OPRAH: A VERB, AN ADJECTIVE, AND A FEELING
Who is the most inspirational woman of our lifetime? Like Reese Witherspoon said last night, "there's only one person whose name is a verb, an adjective, and a feeling." Her name alone can make you strive to be the best version of yourself. Her name is Oprah Winfrey.
Last night, Ms. Winfrey accepted the Cecil B. DeMille Award for lifetime achievement at the Golden Globes, becoming only the first African American woman in the history of the Globes to receive such an honor. And when she took to the stage, she began her acceptance speech by talking about the little girl who watched the legendary Sidney Poitier accept his Golden Globes Best Actor Award over 50 years ago.
"In 1964, I was a little girl sitting on the linoleum floor of my mother's house in Milwaukee watching Anne Bancroft present the Oscar for best actor at the 36th Academy Awards. She opened the envelope and said five words that literally made history: "The winner is Sidney Poitier." Up to the stage came the most elegant man I had ever seen. I remember his tie was white, and of course, his skin was black, and I had never seen a black man being celebrated like that."
Ms. Winfrey said that she has never been able to fully explain what that moment felt like. The best she came up with was a quote from Mr. Poitier's winning performance in Lilies of the Field, "Amen, amen, amen, amen."
Her historic turn on the award's stage and the impact it was bound to have on viewers, especially young girls, wasn't lost on Ms. Winfrey. She took the moment to add her words of wisdom, hope, and encouragement to the #MeToo movement.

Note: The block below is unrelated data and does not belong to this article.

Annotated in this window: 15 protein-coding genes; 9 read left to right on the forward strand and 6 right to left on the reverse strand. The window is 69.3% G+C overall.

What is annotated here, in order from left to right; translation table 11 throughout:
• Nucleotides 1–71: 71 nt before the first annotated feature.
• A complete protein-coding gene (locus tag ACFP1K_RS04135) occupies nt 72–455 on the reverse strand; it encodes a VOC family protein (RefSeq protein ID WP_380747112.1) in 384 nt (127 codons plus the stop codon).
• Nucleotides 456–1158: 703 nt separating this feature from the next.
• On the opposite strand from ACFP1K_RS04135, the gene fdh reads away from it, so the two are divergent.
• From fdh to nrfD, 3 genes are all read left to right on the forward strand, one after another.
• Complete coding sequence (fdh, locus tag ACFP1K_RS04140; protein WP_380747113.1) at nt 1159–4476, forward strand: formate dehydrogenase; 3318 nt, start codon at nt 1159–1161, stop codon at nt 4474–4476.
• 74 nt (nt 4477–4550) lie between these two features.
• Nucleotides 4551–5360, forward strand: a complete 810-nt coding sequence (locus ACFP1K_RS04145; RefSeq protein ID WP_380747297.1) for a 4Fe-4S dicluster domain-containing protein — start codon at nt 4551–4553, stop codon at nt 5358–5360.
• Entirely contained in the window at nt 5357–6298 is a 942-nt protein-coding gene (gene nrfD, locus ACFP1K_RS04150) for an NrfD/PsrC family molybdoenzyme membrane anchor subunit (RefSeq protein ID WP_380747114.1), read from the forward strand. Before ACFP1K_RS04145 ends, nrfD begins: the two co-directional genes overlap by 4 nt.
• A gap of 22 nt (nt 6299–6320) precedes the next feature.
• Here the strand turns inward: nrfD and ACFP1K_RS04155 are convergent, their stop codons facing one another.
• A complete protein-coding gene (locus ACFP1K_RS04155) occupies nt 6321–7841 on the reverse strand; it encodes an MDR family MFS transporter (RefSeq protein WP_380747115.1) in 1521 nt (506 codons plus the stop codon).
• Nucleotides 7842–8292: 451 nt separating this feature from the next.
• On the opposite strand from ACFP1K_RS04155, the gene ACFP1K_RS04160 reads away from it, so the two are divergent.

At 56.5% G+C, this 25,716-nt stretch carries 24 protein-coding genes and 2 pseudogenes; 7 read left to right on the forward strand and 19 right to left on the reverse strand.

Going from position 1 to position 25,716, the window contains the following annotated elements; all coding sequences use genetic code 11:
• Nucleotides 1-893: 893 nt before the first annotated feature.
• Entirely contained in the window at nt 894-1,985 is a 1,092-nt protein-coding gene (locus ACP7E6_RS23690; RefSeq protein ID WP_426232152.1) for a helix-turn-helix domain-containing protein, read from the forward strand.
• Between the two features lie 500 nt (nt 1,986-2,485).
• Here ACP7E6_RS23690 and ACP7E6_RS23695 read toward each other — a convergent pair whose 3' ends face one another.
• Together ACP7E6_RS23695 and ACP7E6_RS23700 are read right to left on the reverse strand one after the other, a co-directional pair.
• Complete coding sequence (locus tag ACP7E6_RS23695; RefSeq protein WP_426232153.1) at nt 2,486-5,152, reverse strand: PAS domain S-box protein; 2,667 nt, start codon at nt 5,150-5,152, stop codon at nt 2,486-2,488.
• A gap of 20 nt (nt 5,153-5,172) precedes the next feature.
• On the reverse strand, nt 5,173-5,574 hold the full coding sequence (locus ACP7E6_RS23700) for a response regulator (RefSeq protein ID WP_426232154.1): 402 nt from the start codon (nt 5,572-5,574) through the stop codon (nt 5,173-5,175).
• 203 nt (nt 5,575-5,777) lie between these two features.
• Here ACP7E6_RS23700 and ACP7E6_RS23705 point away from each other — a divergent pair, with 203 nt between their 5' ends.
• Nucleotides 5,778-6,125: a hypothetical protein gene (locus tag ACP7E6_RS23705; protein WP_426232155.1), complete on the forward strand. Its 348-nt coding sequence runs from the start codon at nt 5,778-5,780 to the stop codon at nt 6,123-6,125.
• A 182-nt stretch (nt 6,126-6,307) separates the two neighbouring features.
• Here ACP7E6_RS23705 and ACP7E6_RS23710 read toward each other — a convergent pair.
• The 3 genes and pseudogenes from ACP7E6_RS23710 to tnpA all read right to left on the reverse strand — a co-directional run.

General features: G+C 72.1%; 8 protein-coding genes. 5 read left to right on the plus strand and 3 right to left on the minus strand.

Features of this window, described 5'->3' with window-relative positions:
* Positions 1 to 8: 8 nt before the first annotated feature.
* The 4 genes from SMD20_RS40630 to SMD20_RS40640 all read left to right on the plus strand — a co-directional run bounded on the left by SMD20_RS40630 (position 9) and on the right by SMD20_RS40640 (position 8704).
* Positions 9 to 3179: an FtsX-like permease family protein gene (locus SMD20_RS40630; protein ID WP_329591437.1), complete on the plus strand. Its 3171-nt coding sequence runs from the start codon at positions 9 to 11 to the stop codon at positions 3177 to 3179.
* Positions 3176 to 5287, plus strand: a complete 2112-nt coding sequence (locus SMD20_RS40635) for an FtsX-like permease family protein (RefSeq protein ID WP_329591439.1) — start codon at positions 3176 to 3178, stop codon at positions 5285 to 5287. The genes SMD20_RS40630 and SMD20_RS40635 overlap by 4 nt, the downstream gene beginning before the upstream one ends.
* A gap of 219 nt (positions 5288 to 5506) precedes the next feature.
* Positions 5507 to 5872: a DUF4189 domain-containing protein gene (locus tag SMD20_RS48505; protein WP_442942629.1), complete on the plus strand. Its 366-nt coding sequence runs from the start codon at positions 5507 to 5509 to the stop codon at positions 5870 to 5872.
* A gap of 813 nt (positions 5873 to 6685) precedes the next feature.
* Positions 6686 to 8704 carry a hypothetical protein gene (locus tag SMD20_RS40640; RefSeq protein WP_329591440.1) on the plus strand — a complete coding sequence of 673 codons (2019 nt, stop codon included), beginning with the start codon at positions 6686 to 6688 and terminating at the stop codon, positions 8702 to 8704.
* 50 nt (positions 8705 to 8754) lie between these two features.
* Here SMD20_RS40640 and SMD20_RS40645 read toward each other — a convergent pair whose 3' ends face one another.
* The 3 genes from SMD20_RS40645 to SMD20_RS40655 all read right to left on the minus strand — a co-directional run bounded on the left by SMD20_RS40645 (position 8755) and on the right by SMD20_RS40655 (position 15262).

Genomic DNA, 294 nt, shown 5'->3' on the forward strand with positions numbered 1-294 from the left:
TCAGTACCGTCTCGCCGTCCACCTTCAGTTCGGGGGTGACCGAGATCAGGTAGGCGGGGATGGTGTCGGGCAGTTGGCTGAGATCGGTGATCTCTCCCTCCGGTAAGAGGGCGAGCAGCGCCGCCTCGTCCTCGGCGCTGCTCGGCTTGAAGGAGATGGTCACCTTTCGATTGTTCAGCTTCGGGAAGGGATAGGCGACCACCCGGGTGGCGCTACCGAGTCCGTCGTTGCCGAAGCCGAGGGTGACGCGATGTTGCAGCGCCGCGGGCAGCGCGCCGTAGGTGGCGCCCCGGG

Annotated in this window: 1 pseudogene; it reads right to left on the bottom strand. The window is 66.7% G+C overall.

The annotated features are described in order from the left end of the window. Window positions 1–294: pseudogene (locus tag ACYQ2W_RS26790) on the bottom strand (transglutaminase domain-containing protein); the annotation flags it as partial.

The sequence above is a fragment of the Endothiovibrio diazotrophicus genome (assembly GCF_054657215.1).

"I want tonight to express gratitude to all the women who have endured years of abuse and assault because they, like my mother, had children to feed and bills to pay and dreams to pursue. They're the women whose names we'll never know. They are domestic workers and farm workers," Ms. Winfrey said forcefully, her voice unwavering, as she looked out into the audience. "They are working in factories and they work in restaurants and they're in academia, engineering, medicine, and science. They're part of the world of tech and politics and business. They're our athletes in the Olympics and they're our soldiers in the military."
Then, Ms. Winfrey told the story of Recy Taylor.
"In 1944, Recy Taylor was a young wife and mother walking home from a church service she'd attended in Abbeville, Alabama, when she was abducted by six armed white men, raped, and left blindfolded by the side of the road coming home from church. They threatened to kill her if she ever told anyone, but her story was reported to the NAACP where a young worker by the name of Rosa Parks became the lead investigator on her case and together they sought justice. But justice wasn't an option in the era of Jim Crow. The men who tried to destroy her were never persecuted."
Ms. Winfrey knows how easy it is for the powerful to get away with the most horrendous acts. She was beaten as a child -- until she bled. She was forced to sleep on the porch when she was six, and she was raped when she was nine. Ms. Winfrey gave birth to a baby boy when she was only 14 years old.
"I would tell no one until I felt safe enough to share my dark past: the years I was sexually abused, from age 10 to 14, my resulting promiscuity as a teenager, and finally, at 14, my becoming pregnant." She wrote in the February 2007 issue of O, a monthly lifestyle magazine which she founded in 2000.
Through it all, Ms. Winfrey has risen to be the beacon that many look to. She's a hero's hero. She's a mother, best friend, and sister to us all. She is a hug at the end of a long day. She is a guide who is there to help us navigate the rough waters. Most importantly, she is what we all should aspire to be. And we need her now more than ever.
Read the full transcript of her speech.